I don’t know about you, but I really get a kick out of people asking me for my advice which I guess is a good thing given the line of work I do!
This week a leader who participated in a workshop I ran months and months ago on influencing change reached out to me for some help.
He had identified a roadblock most leaders encounter when they are introducing change, his people were resistant to it!
During the program I introduced him and the other participants to a communication model I have been using for decades that covers off on all learning styles, thinking styles and personality types which means it caters to pretty much everyone in the room or in his situation his entire organisation.
In our discussion I asked him what parts of the model he had and hadn’t applied in his communication, and he admitted more of the parts he felt comfortable with.
Which of course is what we tend to do when we are pressed for time and juggling hundreds of priorities. We also know that when it does not work out, we think about all of the things we could have done differently – hindsight is a wonderful thing!
Throughout our 60-minute power session hindsight was able to help us ascertain he had jumped into “the what and how” part of the change and dismissed “the why” – the reason for the change and the positive benefits it would have on his people.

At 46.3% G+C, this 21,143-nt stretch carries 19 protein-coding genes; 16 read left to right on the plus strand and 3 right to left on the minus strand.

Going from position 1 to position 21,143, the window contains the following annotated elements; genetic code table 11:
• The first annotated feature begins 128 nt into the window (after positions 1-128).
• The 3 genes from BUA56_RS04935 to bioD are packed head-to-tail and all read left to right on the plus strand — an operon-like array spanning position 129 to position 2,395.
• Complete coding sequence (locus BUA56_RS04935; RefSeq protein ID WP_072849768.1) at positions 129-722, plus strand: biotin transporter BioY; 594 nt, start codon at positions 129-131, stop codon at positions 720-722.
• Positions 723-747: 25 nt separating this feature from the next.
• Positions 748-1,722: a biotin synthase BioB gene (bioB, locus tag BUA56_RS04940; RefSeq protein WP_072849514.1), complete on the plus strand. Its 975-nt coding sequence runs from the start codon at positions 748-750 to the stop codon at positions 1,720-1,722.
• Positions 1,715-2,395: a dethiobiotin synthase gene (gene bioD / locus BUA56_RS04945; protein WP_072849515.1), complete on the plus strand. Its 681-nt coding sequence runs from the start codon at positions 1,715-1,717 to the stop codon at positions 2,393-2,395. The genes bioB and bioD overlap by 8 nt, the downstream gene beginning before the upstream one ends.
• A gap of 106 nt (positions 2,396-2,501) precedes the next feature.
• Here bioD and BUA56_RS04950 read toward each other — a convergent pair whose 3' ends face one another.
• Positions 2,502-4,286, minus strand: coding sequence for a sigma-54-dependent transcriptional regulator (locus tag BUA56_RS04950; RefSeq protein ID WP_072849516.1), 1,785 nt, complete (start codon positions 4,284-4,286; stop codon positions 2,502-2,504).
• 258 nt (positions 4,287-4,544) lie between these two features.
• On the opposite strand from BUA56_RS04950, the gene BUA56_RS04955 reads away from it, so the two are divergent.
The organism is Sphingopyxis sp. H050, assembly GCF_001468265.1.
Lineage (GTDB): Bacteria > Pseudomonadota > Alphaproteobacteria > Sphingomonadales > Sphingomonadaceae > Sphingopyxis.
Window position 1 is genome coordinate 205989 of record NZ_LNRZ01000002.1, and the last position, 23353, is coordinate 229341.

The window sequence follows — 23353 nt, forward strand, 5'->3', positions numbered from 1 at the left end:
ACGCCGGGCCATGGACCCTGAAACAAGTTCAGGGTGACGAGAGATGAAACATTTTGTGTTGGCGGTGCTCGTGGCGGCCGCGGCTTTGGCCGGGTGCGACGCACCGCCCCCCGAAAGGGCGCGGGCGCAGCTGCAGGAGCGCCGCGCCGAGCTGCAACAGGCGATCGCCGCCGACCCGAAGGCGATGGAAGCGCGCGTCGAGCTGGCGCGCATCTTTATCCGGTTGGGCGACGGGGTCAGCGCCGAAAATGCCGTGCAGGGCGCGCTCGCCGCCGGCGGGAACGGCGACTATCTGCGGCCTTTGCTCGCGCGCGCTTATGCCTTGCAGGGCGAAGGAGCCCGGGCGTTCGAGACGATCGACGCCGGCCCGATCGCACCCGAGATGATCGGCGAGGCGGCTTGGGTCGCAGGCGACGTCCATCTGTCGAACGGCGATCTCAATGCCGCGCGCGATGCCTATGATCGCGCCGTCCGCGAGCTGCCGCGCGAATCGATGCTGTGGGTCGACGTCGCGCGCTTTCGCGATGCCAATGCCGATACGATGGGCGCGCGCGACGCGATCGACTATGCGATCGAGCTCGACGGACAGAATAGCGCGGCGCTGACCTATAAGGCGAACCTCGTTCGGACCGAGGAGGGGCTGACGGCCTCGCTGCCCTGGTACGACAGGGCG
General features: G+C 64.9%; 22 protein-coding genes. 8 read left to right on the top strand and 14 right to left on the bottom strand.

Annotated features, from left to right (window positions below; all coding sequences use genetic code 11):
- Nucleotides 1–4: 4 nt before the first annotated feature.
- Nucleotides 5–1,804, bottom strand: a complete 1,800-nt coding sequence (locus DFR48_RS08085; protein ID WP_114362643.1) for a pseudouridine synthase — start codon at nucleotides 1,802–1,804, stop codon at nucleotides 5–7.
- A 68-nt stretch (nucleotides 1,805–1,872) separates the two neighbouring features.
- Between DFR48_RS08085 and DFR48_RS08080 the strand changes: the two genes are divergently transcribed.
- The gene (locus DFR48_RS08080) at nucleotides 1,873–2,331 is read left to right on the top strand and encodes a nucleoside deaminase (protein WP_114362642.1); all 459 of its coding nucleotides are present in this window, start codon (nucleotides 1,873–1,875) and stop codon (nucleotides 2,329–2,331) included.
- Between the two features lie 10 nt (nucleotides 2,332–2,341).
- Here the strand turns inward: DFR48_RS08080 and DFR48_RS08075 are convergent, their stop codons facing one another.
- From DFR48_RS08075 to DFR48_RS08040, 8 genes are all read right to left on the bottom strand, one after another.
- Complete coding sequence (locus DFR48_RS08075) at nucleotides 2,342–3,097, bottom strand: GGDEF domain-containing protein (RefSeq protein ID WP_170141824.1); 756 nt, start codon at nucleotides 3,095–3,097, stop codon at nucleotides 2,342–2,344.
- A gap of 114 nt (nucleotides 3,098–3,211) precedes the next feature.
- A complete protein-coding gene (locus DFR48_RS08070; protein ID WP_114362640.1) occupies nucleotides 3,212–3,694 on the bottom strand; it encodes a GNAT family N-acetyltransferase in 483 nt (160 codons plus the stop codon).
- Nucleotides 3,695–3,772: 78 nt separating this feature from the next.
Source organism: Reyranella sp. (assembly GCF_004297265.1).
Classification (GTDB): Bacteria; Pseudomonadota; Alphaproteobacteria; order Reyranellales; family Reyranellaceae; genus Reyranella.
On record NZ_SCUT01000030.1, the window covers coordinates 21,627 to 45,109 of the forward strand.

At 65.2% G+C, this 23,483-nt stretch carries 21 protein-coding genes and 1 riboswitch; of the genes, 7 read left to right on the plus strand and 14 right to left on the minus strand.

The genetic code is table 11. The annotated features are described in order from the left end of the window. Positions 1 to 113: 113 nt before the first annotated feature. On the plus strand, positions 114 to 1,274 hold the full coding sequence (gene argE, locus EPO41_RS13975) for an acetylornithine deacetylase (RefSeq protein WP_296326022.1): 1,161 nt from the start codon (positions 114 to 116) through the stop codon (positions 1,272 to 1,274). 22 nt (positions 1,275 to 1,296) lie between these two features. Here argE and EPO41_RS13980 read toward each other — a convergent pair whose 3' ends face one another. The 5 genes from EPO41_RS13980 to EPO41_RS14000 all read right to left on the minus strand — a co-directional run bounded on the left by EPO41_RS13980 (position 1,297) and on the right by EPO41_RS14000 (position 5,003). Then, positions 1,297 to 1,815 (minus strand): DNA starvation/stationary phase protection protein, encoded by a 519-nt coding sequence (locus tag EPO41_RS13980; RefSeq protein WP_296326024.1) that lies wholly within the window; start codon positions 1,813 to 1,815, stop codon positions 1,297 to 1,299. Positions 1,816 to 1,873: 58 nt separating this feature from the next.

He like many of us was keen to communicate what would happen and how it would take place and forgot one of the most important parts of influencing change is to associate the change to the people that it is affecting.
And he is not alone, many change communication efforts fail because of this very thing. In fact, brain science tells us that when you fail to establish personal meaning and get buy-in from the people you are guiding, they take their time getting on board and are more likely to push back and resist the change altogether.
When people understand the reasons behind a change, they are more likely to be motivated to make it happen. They can see how the change fits into the bigger picture and how it benefits them, their team, or the organisation as a whole.
When leaders skip the “why” and jump straight to the “what” and “how” of change, it can create confusion and resistance. People may feel like the change is being imposed on them without any understanding of why it’s necessary or what problem it’s intended to solve. This can lead to resistance, scepticism, and a lack of engagement.
Additionally, when people understand the “why” behind a change, they are more likely to be creative and proactive in finding ways to implement it effectively. They can see how the change connects to their own values and goals, and they are more likely to take ownership of the process.
In summary, communicating the “why” in change is essential to getting buy-in, establishing personal meaning, and motivating people to take action. It helps to create a shared vision and purpose that can inspire and unite people around a common goal.
Change and communicating change is not always easy but it can be done if you take the time to stop and think about the why, what, the how and the what if!
If you are keen to learn more about communicating and leading change, check out the various workshops I offer.